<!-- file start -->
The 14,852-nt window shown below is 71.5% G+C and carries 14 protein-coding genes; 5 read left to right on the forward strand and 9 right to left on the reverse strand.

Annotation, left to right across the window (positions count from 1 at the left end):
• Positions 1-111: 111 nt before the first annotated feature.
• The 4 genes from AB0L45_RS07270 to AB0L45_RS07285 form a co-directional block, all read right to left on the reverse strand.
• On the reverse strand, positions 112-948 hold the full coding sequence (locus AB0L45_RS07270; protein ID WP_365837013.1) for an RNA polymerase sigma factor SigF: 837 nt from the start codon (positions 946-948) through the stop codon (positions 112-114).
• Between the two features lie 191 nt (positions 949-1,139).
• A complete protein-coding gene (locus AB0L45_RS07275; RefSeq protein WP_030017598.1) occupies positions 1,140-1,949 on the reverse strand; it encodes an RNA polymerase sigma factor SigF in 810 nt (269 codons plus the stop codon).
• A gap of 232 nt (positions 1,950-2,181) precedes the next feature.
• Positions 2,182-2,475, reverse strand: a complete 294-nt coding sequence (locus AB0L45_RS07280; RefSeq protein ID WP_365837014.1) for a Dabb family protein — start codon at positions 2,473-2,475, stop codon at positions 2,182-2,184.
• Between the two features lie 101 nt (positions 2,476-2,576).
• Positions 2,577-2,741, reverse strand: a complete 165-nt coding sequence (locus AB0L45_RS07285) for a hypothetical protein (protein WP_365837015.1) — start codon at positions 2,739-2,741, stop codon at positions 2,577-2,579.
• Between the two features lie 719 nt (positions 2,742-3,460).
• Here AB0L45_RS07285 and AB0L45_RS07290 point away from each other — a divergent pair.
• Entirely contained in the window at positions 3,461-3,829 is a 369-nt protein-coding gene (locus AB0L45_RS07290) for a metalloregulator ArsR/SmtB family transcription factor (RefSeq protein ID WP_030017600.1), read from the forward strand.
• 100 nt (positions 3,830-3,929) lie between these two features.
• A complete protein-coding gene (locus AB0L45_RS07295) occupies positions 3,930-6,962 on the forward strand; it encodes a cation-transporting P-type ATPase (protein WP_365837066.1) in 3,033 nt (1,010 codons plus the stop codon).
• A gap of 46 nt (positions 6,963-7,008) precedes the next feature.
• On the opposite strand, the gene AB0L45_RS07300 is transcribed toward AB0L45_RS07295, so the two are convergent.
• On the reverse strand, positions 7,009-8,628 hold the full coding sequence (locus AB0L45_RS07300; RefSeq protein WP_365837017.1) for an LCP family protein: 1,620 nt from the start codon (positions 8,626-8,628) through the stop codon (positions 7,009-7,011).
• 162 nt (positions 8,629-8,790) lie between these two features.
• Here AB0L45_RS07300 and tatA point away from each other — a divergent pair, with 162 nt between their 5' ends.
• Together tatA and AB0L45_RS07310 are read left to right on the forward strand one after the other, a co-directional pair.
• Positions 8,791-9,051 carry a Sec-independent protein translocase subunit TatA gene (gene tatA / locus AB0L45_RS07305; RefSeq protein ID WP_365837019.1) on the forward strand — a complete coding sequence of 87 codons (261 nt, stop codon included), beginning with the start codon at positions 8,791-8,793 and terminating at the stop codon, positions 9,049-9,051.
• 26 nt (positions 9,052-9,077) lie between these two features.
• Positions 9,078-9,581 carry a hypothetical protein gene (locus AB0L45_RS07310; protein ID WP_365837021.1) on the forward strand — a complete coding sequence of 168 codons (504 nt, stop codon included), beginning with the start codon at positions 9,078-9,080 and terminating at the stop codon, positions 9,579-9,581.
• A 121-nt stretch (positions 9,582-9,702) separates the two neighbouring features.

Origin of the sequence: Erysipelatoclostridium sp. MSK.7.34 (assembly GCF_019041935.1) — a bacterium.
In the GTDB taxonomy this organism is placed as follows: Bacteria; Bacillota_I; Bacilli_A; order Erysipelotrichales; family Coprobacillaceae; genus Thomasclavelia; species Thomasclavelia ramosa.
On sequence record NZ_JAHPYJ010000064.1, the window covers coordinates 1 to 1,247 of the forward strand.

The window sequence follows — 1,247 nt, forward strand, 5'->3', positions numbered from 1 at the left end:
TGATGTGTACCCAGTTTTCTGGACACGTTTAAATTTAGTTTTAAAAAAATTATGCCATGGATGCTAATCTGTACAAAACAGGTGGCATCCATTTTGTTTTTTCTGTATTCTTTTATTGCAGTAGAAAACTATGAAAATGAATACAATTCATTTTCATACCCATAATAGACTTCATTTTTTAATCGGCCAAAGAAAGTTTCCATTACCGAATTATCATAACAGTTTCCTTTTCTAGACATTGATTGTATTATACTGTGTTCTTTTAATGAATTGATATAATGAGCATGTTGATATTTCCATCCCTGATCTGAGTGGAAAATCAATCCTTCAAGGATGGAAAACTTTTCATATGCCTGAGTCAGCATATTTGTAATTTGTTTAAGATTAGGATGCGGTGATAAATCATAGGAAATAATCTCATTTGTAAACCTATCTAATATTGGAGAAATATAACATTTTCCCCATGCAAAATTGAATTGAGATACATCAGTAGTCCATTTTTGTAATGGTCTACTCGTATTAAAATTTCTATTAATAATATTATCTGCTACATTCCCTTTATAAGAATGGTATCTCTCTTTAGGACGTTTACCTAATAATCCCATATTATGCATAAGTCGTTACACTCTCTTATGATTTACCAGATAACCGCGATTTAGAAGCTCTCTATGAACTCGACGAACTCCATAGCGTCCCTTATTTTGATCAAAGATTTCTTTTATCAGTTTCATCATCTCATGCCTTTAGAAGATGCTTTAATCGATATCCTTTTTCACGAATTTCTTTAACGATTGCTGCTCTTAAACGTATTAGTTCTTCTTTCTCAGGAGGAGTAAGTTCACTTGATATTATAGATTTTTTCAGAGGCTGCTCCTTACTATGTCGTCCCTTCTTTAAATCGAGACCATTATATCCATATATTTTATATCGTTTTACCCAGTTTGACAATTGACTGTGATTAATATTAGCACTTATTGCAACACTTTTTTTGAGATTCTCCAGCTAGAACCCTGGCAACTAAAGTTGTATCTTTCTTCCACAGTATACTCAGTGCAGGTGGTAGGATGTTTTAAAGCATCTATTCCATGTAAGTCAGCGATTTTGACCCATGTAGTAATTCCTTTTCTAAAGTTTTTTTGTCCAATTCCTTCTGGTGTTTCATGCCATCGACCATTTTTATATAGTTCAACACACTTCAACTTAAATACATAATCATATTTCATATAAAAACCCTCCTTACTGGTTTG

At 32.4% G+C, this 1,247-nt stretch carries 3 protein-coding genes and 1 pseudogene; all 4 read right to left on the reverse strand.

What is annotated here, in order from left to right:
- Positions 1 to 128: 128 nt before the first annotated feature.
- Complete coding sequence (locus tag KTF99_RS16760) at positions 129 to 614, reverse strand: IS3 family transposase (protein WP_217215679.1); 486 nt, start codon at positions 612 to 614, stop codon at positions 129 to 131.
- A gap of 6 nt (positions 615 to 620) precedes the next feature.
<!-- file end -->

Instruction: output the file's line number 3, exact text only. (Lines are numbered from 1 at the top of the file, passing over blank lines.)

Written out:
• Positions 1-111: 111 nt before the first annotated feature.